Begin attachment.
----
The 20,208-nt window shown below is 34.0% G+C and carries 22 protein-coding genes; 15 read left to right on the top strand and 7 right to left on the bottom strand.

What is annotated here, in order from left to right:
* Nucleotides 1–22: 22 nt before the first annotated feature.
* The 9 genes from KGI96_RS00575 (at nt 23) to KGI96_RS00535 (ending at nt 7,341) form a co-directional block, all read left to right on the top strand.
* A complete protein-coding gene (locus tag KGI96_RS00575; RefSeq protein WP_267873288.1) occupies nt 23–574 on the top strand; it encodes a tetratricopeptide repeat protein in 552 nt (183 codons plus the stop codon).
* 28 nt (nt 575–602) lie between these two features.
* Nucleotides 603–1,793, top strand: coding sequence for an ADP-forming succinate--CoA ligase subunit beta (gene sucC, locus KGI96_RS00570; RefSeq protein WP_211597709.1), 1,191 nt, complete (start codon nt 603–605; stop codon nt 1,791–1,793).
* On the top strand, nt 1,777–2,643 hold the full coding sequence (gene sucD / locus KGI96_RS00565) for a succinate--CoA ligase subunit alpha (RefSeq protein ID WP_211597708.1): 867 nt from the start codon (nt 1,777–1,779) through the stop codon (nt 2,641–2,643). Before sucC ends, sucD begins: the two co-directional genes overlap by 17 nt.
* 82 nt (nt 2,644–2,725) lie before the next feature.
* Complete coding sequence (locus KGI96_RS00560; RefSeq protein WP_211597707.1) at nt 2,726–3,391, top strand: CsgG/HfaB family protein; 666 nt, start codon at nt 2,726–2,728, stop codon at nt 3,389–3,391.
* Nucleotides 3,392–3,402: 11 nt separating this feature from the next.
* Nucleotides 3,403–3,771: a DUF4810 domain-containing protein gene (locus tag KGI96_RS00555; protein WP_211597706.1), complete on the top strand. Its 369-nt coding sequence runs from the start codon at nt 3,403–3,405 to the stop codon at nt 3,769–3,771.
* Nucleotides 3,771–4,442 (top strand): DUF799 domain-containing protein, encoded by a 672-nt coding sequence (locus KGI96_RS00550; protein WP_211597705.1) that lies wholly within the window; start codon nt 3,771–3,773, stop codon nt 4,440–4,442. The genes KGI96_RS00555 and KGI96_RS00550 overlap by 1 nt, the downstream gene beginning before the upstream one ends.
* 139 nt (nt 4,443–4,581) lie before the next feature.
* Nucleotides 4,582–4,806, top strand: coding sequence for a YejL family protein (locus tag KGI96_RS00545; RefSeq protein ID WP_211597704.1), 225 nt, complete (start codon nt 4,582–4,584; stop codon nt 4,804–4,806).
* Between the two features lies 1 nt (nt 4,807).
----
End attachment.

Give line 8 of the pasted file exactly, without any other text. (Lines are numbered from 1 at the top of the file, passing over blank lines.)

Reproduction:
* On the top strand, nt 1,777–2,643 hold the full coding sequence (gene sucD / locus KGI96_RS00565) for a succinate--CoA ligase subunit alpha (RefSeq protein ID WP_211597708.1): 867 nt from the start codon (nt 1,777–1,779) through the stop codon (nt 2,641–2,643). Before sucC ends, sucD begins: the two co-directional genes overlap by 17 nt.